A protest movement must be fed, and that’s exactly what the backbone of Turkish society – its exceedingly quick thinking and entrepreneurial merchant class – is doing.
In "occupied" Taksim Square, it wasn't long after the tear gas cleared that food started being supplied to the protestors, either by generous local businesses or more bottom-line oriented food cart operators. Reports Today's Zaman:
Food vendors probably made the most profits out of all of the vendors as endless customers swarmed around the sellers of meatball subs, watermelon, orange juice, corn and çiğköfte, a traditional dish made with bulgur wheat and spices. As many food places closed due to clashes between riot police and some protestors in the early days of the protest, the few buffets left made record high sales. In addition, many people flocked to street vendors to feed their hunger. A slice of watermelon was priced at TL 5 and the price of meatball subs rose by 50 percent from TL 5 to TL 7.5.
Sellers of tavuk pilav -- a mix of rice and chicken -- are also present among the vendors in Taksim. However, as their numbers increased, the price of a tavuk pilav plate went down from TL 5 to TL 3.5.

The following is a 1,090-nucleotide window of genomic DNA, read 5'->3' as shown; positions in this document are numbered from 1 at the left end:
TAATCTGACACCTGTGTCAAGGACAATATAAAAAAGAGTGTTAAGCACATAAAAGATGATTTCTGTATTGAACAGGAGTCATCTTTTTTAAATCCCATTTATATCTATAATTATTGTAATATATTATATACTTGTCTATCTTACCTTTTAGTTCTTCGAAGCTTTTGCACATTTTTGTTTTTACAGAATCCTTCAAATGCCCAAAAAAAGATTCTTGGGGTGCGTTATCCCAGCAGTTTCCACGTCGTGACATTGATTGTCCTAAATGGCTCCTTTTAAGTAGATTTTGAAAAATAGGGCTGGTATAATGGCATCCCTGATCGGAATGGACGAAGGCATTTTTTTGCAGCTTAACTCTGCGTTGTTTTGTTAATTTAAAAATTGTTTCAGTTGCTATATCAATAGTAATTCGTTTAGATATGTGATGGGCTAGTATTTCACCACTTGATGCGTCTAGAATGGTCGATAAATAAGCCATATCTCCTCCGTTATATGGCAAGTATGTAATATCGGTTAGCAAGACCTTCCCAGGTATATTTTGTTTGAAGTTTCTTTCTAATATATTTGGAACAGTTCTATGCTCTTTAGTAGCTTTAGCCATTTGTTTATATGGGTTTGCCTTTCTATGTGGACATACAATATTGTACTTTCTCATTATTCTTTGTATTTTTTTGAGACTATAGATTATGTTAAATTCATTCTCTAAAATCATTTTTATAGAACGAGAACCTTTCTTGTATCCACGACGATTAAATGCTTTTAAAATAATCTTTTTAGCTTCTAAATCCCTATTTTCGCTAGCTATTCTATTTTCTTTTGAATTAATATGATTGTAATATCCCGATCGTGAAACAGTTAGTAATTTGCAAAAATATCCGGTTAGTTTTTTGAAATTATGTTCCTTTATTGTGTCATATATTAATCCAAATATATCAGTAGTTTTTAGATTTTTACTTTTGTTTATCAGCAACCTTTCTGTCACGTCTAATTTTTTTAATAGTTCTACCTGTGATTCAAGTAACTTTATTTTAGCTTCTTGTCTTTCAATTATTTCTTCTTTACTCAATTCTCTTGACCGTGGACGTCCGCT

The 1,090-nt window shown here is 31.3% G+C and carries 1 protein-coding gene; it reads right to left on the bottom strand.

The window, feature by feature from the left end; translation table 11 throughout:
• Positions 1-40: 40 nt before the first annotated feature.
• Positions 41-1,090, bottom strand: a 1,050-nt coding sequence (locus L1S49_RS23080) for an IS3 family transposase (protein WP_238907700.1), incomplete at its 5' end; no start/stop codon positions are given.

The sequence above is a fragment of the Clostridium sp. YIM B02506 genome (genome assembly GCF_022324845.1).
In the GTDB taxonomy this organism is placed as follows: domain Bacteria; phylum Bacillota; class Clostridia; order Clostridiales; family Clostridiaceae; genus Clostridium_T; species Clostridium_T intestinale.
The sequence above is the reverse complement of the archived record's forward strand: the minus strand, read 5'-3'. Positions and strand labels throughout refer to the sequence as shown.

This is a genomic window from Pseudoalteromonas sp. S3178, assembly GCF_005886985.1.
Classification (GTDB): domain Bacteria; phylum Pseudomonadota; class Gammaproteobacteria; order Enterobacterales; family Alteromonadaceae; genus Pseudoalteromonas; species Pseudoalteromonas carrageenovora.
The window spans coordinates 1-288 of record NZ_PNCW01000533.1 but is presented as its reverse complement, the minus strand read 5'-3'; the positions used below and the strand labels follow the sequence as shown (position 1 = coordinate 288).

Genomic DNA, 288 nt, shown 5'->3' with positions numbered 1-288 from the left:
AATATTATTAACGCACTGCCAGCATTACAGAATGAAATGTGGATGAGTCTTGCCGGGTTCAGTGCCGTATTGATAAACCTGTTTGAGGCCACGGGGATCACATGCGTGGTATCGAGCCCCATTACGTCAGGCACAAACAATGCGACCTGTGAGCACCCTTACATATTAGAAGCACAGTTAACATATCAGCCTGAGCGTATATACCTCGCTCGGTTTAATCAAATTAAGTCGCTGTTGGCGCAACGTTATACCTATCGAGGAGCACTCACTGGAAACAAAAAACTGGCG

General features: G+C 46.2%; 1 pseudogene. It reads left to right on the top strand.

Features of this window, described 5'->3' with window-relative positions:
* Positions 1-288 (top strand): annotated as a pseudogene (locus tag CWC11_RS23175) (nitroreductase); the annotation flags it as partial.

(Check out this Istanbul Eats Facebook page for more shots of food vendors in Taksim.)
Prime Minister Recep Tayyip Erdogan has recently gone into Turks' bedrooms, calling on Turkish families to have at least three children each in order to keep the country's population growing. Now the mercurial PM is going into his citizens' kitchens, kicking off a new campaign aimed at stopping what he described as the problem of bread waste, an issue that few Turks had probably ever given any thought to.
Yesterday, Erdogan helped kick off a new campaign organized by Turkey's Ministry of Food, Agriculture and Livestock, which plans to tackle this newly-discovered problem of bread waste. Reports the Wall Street Journal:
On Thursday, Prime Minister Recep Tayyip Erdogan turned his attention for a brief moment to bread: the backbone of every meal in Turkey, where bakers put out 37 billion loaves a year.
The premier said wasting bread is tantamount to greed, which lies at the root of economic crises and wars. Turkey, he said, can’t afford to squander 2 billion loaves of bread annually while the country needs to encourage savings and millions worldwide suffer from hunger.
That catapulted the puffy white loaves of dough, which are not nutritious but filling and rich in flavor, into the center of political debate. It also brought Mr. Erdogan, who is ever-present in the lives of Turkey’s 75 million people but not known for culinary curiosity, into the kitchen.